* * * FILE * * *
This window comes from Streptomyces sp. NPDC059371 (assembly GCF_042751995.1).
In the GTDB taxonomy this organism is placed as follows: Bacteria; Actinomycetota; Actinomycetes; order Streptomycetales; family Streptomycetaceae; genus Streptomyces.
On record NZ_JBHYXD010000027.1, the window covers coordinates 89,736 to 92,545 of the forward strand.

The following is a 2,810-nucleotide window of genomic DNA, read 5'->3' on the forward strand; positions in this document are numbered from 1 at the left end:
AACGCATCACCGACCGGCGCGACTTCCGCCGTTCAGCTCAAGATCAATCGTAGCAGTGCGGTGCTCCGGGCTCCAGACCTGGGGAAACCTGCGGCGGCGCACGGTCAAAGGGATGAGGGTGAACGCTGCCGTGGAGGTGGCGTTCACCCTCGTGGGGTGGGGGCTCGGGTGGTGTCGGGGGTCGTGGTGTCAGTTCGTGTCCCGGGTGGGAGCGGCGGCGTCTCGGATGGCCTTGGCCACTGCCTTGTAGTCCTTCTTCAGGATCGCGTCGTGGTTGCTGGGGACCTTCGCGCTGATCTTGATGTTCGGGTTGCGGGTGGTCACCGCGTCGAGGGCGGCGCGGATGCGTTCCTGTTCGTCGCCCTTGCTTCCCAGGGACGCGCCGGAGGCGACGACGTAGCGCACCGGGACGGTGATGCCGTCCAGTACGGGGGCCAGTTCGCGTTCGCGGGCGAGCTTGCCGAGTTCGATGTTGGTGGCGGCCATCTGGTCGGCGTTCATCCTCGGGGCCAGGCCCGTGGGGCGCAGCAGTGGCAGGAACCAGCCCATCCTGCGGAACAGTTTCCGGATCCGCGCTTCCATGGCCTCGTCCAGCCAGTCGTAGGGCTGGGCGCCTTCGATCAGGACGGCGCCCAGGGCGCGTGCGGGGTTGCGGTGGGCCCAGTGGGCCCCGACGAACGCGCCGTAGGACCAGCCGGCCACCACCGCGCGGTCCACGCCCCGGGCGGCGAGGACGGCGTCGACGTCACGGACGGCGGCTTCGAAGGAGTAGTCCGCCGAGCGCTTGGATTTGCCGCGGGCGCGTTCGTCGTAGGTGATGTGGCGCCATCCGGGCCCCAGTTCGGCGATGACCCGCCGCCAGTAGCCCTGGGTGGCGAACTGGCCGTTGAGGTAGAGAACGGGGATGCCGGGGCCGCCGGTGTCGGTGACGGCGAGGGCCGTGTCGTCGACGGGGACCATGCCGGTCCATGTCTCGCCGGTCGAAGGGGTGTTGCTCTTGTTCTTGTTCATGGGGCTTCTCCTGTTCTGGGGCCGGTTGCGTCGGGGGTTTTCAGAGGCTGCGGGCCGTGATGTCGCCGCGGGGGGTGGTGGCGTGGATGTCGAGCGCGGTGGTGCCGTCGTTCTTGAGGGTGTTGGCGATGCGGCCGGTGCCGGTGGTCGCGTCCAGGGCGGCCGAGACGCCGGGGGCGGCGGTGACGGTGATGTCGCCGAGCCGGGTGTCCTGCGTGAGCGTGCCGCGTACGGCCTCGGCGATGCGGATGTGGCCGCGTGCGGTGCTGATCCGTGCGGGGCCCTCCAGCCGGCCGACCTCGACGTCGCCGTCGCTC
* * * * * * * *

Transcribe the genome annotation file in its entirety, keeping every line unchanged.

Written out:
This window comes from Streptomyces sp. NPDC059371 (assembly GCF_042751995.1).
In the GTDB taxonomy this organism is placed as follows: Bacteria; Actinomycetota; Actinomycetes; order Streptomycetales; family Streptomycetaceae; genus Streptomyces.
On record NZ_JBHYXD010000027.1, the window covers coordinates 89,736 to 92,545 of the forward strand.

The following is a 2,810-nucleotide window of genomic DNA, read 5'->3' on the forward strand; positions in this document are numbered from 1 at the left end:
AACGCATCACCGACCGGCGCGACTTCCGCCGTTCAGCTCAAGATCAATCGTAGCAGTGCGGTGCTCCGGGCTCCAGACCTGGGGAAACCTGCGGCGGCGCACGGTCAAAGGGATGAGGGTGAACGCTGCCGTGGAGGTGGCGTTCACCCTCGTGGGGTGGGGGCTCGGGTGGTGTCGGGGGTCGTGGTGTCAGTTCGTGTCCCGGGTGGGAGCGGCGGCGTCTCGGATGGCCTTGGCCACTGCCTTGTAGTCCTTCTTCAGGATCGCGTCGTGGTTGCTGGGGACCTTCGCGCTGATCTTGATGTTCGGGTTGCGGGTGGTCACCGCGTCGAGGGCGGCGCGGATGCGTTCCTGTTCGTCGCCCTTGCTTCCCAGGGACGCGCCGGAGGCGACGACGTAGCGCACCGGGACGGTGATGCCGTCCAGTACGGGGGCCAGTTCGCGTTCGCGGGCGAGCTTGCCGAGTTCGATGTTGGTGGCGGCCATCTGGTCGGCGTTCATCCTCGGGGCCAGGCCCGTGGGGCGCAGCAGTGGCAGGAACCAGCCCATCCTGCGGAACAGTTTCCGGATCCGCGCTTCCATGGCCTCGTCCAGCCAGTCGTAGGGCTGGGCGCCTTCGATCAGGACGGCGCCCAGGGCGCGTGCGGGGTTGCGGTGGGCCCAGTGGGCCCCGACGAACGCGCCGTAGGACCAGCCGGCCACCACCGCGCGGTCCACGCCCCGGGCGGCGAGGACGGCGTCGACGTCACGGACGGCGGCTTCGAAGGAGTAGTCCGCCGAGCGCTTGGATTTGCCGCGGGCGCGTTCGTCGTAGGTGATGTGGCGCCATCCGGGCCCCAGTTCGGCGATGACCCGCCGCCAGTAGCCCTGGGTGGCGAACTGGCCGTTGAGGTAGAGAACGGGGATGCCGGGGCCGCCGGTGTCGGTGACGGCGAGGGCCGTGTCGTCGACGGGGACCATGCCGGTCCATGTCTCGCCGGTCGAAGGGGTGTTGCTCTTGTTCTTGTTCATGGGGCTTCTCCTGTTCTGGGGCCGGTTGCGTCGGGGGTTTTCAGAGGCTGCGGGCCGTGATGTCGCCGCGGGGGGTGGTGGCGTGGATGTCGAGCGCGGTGGTGCCGTCGTTCTTGAGGGTGTTGGCGATGCGGCCGGTGCCGGTGGTCGCGTCCAGGGCGGCCGAGACGCCGGGGGCGGCGGTGACGGTGATGTCGCCGAGCCGGGTGTCCTGCGTGAGCGTGCCGCGTACGGCCTCGGCGATGCGGATGTGGCCGCGTGCGGTGCTGATCCGTGCGGGGCCCTCCAGCCGGCCGACCTCGACGTCGCCGTCGCTC